Saturday, September 17, 2011
In Belleau Wood, Walter Spearing, of Philadelphia, Pennsylvania, a University of Pennsylvania man, who had been one of the first Marines to "ship over," received the wounds which caused his death. His comrade in arms had been "Sol" Segal, of Alliance, Ohio, barely twenty years old. And when the grave had been filled, "Sol" sat beside it and, upon paper captured from a German dugout, wrote a letter of consolation to Spearing's mother that is destined to become a classic—in the Marine Corps, at least. A letter of an overwhelmed man it is, a man grieving for the "bunkie" who is gone, yet strengthening the mother who, he knows, grieves deeper than he:
At the Front, June 26, 1918
DEAR MRS. SPEARING:
THERE is grief in my heart and in the hearts of all of my comrades for the great sorrow that this war has brought to you and to us. We all unite to express our heartfelt sympathy and condolence to the mother and family of one who has fallen in a cause as imperishable as will be the names of those who have fallen to defend it. Should there be anything my comrades and I can do to mitigate your grief and to allay your sorrow — some little keepsake of Walt as a Marine, perhaps — but name it, dear lady, and it shall traverse the ocean to you.
Because you do not know me, please do not think it presumptuous for me to write. You are Walter's mother — I was his inseparable friend and comrade; that makes us two kindred souls in common grief for our nearest and dearest. Then, too, this letter fulfills a duty that I am bound by oath and will to perform. Many months ago, Walt and I promised each other, that, should the "God of Battles" call to one, the other would console the sorrowing mother. Now Walt has gone West to Home and to you forever, but his figure, his voice, his wonderful personality will always be living truths to me. I, myself, should the great call come, will go gladly, confident of a reunion and with faith in the eternal truth of that cause for which I die.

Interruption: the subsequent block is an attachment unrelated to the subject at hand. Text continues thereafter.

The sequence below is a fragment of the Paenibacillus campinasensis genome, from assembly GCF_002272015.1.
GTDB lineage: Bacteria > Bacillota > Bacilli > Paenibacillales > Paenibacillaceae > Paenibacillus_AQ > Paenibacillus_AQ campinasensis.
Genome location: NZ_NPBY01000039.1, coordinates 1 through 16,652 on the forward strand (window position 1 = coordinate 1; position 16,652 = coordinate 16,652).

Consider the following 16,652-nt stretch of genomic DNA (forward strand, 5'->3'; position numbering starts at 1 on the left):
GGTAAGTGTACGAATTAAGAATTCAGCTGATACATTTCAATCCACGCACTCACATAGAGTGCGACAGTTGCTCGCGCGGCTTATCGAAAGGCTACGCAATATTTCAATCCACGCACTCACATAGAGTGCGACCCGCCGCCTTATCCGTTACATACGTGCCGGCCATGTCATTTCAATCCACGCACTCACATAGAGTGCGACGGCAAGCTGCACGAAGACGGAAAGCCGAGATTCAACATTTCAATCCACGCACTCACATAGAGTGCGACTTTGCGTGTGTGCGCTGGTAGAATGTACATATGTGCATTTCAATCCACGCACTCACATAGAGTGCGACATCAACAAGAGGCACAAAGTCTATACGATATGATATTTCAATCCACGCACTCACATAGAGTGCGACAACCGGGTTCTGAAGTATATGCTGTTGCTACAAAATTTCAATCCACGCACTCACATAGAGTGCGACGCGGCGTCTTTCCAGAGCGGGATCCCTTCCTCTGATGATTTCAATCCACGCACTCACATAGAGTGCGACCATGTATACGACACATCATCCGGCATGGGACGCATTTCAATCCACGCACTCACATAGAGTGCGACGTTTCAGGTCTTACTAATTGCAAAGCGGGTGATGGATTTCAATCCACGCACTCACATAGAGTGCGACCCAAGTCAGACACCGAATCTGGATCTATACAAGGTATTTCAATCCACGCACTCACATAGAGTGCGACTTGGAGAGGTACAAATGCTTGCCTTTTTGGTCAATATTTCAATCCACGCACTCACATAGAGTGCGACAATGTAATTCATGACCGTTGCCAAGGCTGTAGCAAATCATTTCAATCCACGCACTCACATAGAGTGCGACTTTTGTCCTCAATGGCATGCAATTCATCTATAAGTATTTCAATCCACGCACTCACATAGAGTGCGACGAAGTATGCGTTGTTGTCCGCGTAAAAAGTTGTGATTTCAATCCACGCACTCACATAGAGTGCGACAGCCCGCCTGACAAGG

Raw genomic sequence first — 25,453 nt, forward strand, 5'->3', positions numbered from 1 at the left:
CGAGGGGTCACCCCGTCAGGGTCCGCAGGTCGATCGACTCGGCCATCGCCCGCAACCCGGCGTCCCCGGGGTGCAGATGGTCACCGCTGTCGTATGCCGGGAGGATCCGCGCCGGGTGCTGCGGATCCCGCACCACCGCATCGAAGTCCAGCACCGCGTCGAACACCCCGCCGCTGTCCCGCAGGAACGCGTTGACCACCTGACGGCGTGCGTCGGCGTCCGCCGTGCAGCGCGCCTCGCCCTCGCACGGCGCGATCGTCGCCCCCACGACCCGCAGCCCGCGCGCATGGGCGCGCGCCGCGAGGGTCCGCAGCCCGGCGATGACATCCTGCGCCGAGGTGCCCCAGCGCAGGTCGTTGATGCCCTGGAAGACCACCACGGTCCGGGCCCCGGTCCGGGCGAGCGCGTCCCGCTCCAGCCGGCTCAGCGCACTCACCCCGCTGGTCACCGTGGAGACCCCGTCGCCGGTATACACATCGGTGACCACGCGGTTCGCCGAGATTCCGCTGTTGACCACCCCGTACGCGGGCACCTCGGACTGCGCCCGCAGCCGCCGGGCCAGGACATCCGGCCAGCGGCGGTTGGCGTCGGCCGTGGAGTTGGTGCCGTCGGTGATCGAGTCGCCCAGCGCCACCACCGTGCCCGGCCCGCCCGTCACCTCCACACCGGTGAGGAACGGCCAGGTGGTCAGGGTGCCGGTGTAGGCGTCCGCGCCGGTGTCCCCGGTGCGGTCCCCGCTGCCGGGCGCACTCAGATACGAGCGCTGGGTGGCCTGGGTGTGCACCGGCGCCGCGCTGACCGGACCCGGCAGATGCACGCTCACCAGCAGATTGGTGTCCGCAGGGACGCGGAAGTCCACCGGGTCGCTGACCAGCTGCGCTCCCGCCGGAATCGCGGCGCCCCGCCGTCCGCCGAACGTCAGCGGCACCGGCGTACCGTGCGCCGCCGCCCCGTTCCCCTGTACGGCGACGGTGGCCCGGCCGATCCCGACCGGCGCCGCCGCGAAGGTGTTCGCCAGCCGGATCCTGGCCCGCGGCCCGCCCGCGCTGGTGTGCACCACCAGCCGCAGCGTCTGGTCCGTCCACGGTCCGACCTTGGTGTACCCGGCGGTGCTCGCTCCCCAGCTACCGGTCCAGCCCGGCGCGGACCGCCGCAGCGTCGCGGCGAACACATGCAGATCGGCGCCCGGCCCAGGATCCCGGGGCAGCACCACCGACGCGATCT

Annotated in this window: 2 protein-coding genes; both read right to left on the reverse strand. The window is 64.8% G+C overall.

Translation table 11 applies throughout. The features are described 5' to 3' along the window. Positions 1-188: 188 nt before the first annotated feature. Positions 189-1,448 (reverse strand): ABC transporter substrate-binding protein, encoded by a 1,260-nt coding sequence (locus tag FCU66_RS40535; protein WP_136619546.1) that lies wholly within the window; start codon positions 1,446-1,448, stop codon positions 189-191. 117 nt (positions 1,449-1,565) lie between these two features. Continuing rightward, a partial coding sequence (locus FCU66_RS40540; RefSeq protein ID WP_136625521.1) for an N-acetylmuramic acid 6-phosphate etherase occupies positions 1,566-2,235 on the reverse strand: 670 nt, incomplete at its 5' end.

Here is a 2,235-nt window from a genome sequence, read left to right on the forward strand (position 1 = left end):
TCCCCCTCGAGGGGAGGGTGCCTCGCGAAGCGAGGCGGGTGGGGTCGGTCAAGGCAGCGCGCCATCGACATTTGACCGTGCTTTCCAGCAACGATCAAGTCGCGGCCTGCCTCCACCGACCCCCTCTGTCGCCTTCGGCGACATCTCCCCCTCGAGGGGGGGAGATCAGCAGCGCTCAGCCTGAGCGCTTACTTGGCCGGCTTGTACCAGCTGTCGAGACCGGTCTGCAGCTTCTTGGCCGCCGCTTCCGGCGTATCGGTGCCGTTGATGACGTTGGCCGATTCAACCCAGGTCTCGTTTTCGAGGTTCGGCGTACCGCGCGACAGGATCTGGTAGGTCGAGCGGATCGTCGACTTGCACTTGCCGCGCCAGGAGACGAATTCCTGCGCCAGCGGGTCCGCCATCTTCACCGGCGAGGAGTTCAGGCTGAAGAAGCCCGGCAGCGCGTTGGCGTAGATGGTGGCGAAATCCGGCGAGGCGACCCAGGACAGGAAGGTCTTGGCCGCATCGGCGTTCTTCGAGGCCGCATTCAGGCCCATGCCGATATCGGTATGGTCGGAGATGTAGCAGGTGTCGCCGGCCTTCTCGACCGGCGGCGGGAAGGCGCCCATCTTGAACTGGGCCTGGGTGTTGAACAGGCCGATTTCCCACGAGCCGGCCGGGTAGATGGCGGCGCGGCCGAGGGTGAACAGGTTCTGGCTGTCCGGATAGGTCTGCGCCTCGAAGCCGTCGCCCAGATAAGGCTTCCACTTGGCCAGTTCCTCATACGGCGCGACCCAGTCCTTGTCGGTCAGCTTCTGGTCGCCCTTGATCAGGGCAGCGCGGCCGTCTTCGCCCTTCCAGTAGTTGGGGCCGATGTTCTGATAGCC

Beneath the green in Belleau Woods, forever connected with the "Honor of the Marines," lies Walt with two comrades, dead on the "Field of Honor." Above their graves the stately pines sway in their grandeur, an imperishable monument. But greatest of all epitaphs is that engraved within the hearts of his comrades. "A man, than whom there was no peer in kindliness, in understanding, in comradeship, beyond compare." Wre alone know what could have been had circumstances so willed it. Whatever befall, whatever sorrow fills us, one thing I swear to you, here hard by that lonely grave — the very paper that I write upon taken in a captured German dugout — I swear that Walt is well avenged, that he has not died in vain, for his spirit leads us on to ultimate victory. You are proud, I know, for you are the mother of a martyr — a martyr in a holy cause, Freedom and Liberty.
Dear lady, the very thought that you are in grief tears my heart. Do not sorrow; death, after all, is not so terrible, and here — why, here it is glorious.
Mother, hi the name of the Twenty-third Company, in the name of the Marines, I salute you, and all my comrades salute you.
Taken From My Book, "Pennsylvanian Voices of The Great War" McFarland Publishing.